Europe’s Regional Trains: Speed Isn’t Everything
In a world that moves ever faster, increases in speed and decreases in time are celebrated as major achievements. Part of the fun of a holiday, though, is slowing down from the rapid pace of daily life and savouring experiences without rushing off to the next one. And so it is on Europe’s regional trains, which may not match the continent’s TGV, ICE, or AVE services in speed but can certainly hold their own in taking travellers to interesting places.
The south of France is the perfect place to explore on slower trains. Many people will be surprised to know that France’s speedy TGV trains actually travel at normal velocity once they reach the southern region of the country; this is because TGV trains must travel on normal rail lines here rather than the specially welded tracks that permit higher speeds elsewhere in France. It is no loss of time, therefore, to explore some of the many attractive smaller destinations in the region. The city of Arles, for example, is a mere 20 minutes by train from Avignon but is definitely its own place with a separate identity. The city most famously associated with Vincent van Gogh is but one of the charming smaller cities in the south of France. Aix-en-Provence, which does have a TGV station, is a short ride from Marseille but moves at a more languid pace than the big city. Hyères, today overlooked by foreign visitors but still highly regarded as a balmy resort town by the French themselves, was a favourite destination for well-heeled British travellers in the last 1800s, including no less than Queen Victoria.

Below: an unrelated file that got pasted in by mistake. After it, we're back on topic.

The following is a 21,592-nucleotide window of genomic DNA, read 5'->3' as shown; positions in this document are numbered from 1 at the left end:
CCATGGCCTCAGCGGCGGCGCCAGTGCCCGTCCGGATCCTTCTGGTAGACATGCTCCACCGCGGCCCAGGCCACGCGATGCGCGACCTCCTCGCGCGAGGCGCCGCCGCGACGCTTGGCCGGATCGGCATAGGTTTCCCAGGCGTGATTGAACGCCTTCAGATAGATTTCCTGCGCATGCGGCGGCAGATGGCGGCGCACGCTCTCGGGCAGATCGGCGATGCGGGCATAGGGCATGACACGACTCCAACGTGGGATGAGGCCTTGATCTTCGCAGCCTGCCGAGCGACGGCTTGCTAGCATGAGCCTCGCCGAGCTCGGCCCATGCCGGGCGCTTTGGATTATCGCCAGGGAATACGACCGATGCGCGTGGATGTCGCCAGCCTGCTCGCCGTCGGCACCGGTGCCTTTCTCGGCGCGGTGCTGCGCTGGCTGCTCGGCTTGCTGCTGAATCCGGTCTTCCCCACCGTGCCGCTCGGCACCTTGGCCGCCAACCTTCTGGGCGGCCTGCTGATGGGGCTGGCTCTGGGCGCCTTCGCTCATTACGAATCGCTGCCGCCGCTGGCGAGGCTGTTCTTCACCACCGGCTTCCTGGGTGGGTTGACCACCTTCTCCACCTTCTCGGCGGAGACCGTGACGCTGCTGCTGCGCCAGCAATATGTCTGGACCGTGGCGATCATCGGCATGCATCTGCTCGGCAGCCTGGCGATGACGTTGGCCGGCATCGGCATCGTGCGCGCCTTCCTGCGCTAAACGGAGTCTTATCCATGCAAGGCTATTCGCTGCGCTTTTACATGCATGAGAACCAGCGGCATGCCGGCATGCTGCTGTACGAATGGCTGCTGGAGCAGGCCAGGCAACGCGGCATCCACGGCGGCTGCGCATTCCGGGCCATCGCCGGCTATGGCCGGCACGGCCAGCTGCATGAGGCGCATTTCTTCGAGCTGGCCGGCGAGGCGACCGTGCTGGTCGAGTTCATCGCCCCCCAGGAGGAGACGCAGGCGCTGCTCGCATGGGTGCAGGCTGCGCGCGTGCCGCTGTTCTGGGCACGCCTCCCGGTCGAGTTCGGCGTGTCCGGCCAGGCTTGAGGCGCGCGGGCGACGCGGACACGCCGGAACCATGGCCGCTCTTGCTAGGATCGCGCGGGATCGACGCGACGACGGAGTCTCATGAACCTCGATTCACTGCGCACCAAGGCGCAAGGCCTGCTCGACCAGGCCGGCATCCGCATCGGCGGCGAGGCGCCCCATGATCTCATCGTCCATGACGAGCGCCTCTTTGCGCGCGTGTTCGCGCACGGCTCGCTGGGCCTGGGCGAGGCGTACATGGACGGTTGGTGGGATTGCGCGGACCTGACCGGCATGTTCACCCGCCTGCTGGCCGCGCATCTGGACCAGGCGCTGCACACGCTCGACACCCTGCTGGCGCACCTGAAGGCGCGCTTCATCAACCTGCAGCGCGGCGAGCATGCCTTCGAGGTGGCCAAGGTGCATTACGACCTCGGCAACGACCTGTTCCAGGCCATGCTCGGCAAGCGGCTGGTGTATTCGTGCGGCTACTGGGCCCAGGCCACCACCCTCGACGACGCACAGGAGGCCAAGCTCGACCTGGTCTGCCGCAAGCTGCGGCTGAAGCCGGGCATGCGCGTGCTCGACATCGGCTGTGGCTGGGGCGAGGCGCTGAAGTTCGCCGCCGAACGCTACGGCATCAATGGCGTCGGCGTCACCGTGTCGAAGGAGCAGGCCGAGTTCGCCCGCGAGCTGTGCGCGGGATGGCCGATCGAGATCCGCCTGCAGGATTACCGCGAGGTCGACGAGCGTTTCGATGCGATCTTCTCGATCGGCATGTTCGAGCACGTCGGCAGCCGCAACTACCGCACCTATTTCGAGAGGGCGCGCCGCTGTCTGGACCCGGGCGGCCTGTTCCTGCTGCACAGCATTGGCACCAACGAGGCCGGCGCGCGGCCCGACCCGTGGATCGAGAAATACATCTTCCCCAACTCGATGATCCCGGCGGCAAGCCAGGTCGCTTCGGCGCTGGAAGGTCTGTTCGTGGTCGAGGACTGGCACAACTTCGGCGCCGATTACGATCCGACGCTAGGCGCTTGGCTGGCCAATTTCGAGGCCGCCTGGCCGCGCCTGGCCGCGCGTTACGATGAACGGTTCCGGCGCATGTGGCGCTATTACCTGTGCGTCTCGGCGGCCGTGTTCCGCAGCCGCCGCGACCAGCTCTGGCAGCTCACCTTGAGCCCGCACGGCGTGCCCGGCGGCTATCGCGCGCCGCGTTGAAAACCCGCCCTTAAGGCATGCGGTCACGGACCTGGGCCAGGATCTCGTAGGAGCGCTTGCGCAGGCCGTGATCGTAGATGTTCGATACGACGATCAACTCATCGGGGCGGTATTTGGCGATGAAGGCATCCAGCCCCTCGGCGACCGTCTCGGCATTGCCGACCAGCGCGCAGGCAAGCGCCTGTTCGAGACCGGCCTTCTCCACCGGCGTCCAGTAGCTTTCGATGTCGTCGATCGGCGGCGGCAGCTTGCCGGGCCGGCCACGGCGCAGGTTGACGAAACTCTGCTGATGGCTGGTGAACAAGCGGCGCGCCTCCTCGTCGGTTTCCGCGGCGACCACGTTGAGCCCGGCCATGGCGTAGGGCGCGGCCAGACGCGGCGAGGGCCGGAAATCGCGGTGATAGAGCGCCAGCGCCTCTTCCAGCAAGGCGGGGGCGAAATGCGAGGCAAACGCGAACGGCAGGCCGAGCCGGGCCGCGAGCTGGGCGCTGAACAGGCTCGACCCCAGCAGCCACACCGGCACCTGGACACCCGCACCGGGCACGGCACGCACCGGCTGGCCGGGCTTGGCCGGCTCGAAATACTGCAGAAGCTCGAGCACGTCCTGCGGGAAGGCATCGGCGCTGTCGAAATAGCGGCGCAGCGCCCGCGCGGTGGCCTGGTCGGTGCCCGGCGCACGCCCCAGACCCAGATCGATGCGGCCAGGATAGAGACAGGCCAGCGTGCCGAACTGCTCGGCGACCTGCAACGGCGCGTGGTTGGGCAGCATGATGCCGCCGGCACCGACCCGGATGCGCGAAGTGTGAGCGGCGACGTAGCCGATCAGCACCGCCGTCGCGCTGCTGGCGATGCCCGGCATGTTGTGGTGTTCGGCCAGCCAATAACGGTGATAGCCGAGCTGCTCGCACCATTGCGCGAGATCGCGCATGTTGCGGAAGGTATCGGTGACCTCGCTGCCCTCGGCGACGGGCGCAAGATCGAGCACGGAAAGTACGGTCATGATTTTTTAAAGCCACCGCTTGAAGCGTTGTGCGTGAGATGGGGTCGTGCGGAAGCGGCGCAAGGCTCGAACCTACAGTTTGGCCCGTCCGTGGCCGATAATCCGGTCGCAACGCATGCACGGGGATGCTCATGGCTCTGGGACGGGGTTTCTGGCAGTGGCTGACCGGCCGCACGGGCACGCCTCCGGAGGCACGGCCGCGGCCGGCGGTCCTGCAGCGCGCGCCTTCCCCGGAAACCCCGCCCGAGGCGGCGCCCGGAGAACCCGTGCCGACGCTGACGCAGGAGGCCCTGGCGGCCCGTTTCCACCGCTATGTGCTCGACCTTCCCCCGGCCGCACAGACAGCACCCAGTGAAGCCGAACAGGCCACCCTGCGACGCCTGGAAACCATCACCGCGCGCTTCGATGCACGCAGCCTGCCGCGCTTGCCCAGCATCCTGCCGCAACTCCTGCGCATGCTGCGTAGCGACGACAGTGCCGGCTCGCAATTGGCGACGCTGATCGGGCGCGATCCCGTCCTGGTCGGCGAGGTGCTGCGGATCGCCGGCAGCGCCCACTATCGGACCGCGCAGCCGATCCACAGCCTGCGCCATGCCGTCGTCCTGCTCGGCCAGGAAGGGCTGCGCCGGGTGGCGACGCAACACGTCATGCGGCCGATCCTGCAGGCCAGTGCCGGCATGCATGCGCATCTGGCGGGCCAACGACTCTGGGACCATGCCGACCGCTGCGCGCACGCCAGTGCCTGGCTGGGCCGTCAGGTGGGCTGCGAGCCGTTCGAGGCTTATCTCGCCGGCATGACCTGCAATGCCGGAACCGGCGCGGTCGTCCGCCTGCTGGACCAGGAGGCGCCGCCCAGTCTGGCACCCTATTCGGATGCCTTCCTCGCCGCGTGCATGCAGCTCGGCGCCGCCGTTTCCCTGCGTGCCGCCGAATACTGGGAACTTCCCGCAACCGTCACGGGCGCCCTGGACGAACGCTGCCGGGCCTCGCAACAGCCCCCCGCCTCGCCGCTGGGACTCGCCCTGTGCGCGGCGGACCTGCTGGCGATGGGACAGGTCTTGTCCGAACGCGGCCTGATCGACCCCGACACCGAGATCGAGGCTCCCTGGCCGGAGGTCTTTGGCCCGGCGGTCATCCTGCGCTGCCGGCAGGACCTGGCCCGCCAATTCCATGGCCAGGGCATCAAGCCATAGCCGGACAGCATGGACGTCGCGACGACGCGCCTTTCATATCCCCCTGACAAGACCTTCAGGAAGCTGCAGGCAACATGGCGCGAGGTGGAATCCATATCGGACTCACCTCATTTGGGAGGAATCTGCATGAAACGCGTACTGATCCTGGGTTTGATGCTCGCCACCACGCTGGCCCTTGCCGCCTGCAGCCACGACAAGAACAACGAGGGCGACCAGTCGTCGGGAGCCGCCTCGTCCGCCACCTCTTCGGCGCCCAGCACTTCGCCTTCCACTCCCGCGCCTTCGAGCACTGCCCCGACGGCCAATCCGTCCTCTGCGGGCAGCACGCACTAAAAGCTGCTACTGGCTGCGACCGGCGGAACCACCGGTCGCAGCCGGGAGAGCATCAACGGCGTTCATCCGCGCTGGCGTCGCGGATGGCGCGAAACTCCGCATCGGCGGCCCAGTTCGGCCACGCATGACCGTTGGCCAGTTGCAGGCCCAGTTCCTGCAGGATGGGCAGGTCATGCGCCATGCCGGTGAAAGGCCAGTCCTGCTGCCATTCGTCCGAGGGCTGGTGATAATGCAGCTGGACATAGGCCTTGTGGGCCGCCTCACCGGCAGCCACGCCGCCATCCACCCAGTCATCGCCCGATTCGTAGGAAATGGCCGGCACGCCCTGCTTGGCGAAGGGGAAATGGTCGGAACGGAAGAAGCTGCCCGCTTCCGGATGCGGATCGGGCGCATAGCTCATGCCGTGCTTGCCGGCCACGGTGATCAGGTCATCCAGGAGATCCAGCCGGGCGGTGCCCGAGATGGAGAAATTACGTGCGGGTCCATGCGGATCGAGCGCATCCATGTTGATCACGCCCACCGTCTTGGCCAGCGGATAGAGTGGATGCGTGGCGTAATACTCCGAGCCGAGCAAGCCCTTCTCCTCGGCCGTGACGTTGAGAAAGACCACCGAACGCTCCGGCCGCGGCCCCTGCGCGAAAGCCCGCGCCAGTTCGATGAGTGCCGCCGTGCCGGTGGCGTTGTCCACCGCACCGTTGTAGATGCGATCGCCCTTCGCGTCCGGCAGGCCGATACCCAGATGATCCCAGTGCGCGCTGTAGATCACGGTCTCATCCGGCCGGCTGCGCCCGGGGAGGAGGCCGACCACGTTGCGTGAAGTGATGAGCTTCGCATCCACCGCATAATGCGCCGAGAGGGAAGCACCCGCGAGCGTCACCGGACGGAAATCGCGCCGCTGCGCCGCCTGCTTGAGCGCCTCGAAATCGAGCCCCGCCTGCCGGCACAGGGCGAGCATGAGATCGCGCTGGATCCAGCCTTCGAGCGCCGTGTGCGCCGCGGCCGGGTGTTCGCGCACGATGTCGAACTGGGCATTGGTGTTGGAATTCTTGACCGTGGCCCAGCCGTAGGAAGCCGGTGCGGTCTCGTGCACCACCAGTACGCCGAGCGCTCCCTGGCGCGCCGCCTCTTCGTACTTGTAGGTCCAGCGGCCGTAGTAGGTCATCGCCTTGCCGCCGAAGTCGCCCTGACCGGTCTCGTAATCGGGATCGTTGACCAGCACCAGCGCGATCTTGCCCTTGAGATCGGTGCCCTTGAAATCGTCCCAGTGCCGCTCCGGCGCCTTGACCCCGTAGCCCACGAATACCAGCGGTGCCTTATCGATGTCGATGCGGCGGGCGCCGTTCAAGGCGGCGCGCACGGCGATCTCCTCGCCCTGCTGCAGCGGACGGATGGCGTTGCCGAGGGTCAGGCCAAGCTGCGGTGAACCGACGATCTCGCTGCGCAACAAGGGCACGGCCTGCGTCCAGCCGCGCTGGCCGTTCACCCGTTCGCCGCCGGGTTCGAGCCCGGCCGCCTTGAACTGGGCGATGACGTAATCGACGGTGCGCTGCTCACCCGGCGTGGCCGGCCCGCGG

Even for travel between major cities such as Avignon and Nice, it is possible to take regional trains (in France, they are called TER trains for transport express régional) and make stops along the way to fit in an excursion along the way. Feel like lingering over lunch with a newfound friend, or take some extra time to visit a just-discovered museum? One of the pleasures of regional trains is the absence of seat reservations; aside from saving the cost of the reservation, the frequent service of regional trains allows you to simply take the next one if wanting to stay somewhere a little longer.
Travellers with the valuable Eurail Pass in hand will be glad to know that regional trains also have First Class carriages. Though the seats may sometimes be the same as those found in Second Class (depending on the train and the country), they do offer a less crowded and much quieter rail travel experience. Eurail Passes have been a staple of independent travel in Europe for decades, and their value as a transport tool cannot be overstated.